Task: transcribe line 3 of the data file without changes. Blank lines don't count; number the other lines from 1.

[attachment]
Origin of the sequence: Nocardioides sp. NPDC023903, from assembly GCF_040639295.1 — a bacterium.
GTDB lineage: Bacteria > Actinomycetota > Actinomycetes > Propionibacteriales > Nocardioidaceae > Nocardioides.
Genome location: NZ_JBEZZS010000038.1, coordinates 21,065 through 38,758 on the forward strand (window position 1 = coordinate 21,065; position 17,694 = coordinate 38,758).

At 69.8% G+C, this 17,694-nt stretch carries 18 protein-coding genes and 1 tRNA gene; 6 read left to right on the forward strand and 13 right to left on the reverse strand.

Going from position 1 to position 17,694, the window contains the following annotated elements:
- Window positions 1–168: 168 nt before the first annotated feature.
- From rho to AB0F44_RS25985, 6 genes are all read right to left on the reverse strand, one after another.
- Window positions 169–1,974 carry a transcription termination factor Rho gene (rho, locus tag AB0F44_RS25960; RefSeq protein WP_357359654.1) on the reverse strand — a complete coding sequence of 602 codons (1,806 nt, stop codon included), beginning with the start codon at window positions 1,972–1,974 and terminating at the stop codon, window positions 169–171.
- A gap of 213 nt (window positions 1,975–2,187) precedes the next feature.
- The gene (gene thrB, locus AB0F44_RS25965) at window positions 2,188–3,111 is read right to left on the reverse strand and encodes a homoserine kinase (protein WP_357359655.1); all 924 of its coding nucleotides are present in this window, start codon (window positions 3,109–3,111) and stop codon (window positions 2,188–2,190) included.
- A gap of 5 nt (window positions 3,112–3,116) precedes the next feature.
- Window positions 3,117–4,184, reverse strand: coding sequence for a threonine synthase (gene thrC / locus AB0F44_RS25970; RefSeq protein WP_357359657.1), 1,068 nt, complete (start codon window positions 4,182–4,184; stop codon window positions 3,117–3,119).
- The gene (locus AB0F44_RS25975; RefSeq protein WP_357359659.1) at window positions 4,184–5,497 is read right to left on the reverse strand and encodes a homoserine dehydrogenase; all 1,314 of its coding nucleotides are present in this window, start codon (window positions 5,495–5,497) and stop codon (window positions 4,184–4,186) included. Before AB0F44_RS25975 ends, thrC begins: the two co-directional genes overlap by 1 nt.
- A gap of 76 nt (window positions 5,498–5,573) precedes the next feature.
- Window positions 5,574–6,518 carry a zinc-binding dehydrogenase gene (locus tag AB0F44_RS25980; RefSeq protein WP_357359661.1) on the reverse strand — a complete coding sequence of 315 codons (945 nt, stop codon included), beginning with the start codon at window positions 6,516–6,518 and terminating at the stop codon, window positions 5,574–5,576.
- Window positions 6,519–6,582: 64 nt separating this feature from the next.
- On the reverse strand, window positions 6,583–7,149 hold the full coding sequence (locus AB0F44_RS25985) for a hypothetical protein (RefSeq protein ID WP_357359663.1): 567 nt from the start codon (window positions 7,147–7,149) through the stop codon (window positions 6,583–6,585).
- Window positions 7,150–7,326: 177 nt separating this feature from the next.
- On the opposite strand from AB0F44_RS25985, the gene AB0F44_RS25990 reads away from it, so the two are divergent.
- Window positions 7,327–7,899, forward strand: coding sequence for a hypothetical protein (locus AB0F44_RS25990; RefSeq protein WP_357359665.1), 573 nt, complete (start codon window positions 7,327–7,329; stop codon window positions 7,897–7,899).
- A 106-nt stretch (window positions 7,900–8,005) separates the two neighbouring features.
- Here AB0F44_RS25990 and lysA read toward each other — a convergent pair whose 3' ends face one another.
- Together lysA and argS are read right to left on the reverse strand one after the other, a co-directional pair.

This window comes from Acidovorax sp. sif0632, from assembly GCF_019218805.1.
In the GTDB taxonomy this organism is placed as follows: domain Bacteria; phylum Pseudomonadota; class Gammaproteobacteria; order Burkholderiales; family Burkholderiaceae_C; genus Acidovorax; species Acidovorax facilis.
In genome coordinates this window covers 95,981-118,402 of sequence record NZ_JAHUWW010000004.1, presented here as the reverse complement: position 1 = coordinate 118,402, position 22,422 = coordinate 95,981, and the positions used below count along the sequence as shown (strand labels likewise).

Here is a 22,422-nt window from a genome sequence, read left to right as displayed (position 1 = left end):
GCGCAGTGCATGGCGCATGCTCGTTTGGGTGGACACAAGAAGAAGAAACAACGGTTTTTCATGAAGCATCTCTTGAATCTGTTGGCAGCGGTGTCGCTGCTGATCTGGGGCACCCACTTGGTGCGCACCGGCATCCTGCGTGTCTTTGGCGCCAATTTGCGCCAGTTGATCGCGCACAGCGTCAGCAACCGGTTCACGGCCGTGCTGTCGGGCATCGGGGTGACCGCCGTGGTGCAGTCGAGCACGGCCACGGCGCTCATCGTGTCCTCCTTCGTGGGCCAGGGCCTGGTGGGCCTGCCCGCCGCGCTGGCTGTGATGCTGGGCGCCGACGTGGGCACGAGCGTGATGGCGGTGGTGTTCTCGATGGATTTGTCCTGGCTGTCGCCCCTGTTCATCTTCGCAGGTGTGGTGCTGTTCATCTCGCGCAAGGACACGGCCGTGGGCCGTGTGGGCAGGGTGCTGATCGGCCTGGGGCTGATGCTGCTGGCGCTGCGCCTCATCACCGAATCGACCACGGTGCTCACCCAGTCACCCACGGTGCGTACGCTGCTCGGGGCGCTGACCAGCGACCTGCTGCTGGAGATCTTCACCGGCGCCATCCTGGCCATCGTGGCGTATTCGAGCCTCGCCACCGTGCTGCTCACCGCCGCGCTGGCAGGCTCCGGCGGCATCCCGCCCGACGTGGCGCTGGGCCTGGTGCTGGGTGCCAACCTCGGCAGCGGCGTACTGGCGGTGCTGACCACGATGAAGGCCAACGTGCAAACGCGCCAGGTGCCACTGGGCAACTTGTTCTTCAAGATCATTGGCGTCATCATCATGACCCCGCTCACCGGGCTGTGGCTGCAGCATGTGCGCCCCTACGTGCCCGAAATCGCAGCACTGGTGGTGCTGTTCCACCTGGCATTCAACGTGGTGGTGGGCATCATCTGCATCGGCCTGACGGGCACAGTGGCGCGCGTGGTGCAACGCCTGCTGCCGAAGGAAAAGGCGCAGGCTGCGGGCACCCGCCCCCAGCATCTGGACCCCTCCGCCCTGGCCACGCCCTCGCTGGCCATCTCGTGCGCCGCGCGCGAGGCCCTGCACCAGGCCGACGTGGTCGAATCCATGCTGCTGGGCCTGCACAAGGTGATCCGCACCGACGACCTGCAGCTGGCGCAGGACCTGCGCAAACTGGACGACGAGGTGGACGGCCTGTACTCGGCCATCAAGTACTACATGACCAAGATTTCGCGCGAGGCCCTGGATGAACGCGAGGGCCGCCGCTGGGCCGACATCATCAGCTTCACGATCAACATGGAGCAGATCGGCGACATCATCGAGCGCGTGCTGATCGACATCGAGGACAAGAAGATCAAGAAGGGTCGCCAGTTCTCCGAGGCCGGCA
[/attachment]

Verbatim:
Genome location: NZ_JBEZZS010000038.1, coordinates 21,065 through 38,758 on the forward strand (window position 1 = coordinate 21,065; position 17,694 = coordinate 38,758).